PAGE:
And that was that really, at least as far as Isaac was concerned.  It was an unforgivably passive performance from the Nigerian, lacking in aggression or mobility.   Out for a year or otherwise, we needed much more.  

Ten minutes later the ever-willing Hughes surged onto a João Pedro flick, but with Success, Sema and Sarr spinning away from him he was uncharacteristically indecisive and sent a wasteful ball under Success’ feet.  We were no longer under the same pressure as in the first half, but not turning any kind of screw either.  Gradually the home side began to craft some more chances – Dewsbury-Hall sent a good ball into the box, criminally shovelled over.  LuaLua won a cheap free kick off Femeníá, who picked up a harsh and consequential yellow card; Bachmann was attentive in tipping the subsequent shot over.

Eventually we allowed Luton to roll the dice once too often.  Achraf Lazaar had recovered from a pretty miserable first half as a late replacement for the unwell Masina to reclaim some brownie points at the start of the second, but there was no forgiving his complacent, underhit hospital ball towards Bachmann.  For his part, the keeper had been largely faultless to this point but betrayed a lack of composure and judgement here.  On the evidence to that point had Bachmann stayed on his line and allowed Adebayo to retrieve the ball the big striker might well have tripped over his own feet in any case but the Austrian never gave him the chance, clearing him out with an uncharacteristically excitable challenge.  He looked shaken by the whole thing and seemed to be expecting a red card rather than yellow though this was never likely.  The red card came later for a second cheap yellow picked up by a bedraggled Kiko Femenía;  by then Luton had afforded spot kicking duties to James Collins straight off the bench, a gamble that paid off.  That was all it took.

5- The thing is, the positive thing is that we so nearly got away with it in a number of respects.  Indeed, you could argue that we’ve been getting away with less convincing performances since the international break, four games have yielded seven points and could conceivably have yielded considerably more despite their limitations.  Here, Luton’s best efforts hadn’t yielded anything in the end, we gave them the goal.  Even then we might have nicked a point back when Andre Gray threw himself at what looked rather like a header from a Luton defender from a marginally offside position.  It would have been robbery, but it would have been funny and it would have been a valuable, buoyant point.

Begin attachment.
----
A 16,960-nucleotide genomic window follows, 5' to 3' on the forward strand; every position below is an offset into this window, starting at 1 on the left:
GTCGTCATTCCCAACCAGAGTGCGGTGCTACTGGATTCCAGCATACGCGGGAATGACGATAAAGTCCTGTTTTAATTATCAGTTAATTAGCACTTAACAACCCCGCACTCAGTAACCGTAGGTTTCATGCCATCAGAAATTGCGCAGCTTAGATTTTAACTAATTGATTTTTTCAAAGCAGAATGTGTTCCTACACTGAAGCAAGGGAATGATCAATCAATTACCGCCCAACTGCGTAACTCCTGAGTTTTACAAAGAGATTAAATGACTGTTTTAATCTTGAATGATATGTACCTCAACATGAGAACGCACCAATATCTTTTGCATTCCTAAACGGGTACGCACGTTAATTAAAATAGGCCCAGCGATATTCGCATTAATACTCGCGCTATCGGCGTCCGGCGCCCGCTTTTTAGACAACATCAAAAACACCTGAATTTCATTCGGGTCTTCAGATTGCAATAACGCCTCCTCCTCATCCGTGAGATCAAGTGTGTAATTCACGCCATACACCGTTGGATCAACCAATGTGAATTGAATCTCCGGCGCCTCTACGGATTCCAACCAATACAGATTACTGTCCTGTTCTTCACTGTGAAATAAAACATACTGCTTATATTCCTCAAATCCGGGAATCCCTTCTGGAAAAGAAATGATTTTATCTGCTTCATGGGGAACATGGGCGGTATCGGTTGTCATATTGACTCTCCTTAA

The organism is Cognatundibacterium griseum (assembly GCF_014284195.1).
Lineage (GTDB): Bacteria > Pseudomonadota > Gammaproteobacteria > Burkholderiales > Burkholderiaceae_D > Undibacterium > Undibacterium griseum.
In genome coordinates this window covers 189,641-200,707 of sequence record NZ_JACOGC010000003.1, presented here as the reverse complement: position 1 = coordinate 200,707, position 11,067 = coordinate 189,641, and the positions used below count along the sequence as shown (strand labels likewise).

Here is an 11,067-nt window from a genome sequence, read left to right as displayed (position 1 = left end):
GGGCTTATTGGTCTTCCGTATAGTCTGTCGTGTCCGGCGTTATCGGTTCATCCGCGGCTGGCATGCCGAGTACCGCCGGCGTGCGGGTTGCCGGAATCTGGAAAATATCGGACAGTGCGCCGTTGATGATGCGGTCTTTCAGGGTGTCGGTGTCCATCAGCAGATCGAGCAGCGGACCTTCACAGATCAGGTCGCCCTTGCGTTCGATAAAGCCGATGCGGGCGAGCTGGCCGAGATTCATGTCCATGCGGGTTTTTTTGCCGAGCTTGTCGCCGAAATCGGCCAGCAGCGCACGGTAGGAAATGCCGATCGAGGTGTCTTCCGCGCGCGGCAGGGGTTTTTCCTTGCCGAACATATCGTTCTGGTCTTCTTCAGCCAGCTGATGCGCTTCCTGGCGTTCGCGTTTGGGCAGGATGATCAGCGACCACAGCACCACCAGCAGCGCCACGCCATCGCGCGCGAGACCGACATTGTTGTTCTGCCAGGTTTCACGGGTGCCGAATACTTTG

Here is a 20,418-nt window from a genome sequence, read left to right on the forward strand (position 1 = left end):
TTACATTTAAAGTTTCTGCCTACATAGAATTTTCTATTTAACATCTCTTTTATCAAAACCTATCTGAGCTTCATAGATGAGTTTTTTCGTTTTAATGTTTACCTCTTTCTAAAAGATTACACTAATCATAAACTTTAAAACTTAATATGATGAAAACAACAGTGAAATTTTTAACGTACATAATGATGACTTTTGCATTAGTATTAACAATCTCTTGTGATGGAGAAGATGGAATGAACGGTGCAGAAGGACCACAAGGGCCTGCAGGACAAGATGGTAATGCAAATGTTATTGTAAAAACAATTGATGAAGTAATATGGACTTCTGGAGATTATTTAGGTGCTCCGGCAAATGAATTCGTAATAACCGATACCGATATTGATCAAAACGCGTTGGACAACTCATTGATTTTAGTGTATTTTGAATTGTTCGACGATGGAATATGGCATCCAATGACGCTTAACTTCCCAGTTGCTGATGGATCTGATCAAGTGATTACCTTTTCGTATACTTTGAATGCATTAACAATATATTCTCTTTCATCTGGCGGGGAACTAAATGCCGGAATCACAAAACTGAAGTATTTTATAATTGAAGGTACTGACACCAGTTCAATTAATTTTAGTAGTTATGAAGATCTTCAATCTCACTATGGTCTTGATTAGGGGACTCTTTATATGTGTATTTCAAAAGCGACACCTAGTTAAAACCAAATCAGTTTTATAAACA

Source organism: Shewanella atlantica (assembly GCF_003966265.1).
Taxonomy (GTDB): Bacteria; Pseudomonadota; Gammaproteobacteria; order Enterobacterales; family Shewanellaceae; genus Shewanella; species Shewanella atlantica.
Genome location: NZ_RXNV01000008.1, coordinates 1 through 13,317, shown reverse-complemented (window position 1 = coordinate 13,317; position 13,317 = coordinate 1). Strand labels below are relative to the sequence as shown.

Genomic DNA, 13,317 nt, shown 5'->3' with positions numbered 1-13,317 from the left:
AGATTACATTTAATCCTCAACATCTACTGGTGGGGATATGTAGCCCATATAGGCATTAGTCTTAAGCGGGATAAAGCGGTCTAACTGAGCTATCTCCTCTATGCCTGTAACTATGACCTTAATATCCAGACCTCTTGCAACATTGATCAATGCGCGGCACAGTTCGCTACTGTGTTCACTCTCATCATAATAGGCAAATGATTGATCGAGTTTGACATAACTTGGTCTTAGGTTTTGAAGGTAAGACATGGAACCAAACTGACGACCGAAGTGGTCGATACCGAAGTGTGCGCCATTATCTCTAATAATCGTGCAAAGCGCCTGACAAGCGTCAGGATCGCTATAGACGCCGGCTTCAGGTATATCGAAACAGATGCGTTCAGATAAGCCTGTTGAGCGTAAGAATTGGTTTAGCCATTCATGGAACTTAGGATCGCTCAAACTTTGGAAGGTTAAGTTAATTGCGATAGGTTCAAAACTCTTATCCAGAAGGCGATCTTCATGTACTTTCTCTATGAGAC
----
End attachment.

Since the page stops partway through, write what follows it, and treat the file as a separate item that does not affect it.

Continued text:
We regard the season as having pivoted in February, when we started looking like the sum of our parts, started winning games convincingly, started being fun.  If and when we do get promoted this season it will be due in just as great a part to the fact that we hung around to make such a turnaround possible when our attacking play was so staccato in the first half of the season.  Being bloody good at defending isn’t luck and it’s not something to dismiss or be bashful about. 

It wasn’t quite enough here, but as was pointed out at full time, an ostensibly likelier outcome of the traditional draw at Kenilworth Road along with home wins for Brentford and Swansea would have been more expensive for our promotion hopes than how it turned out.  We’re still looking good, and we’re still better than everyone else.  We could do with remembering this before Tuesday.  

Yooorns.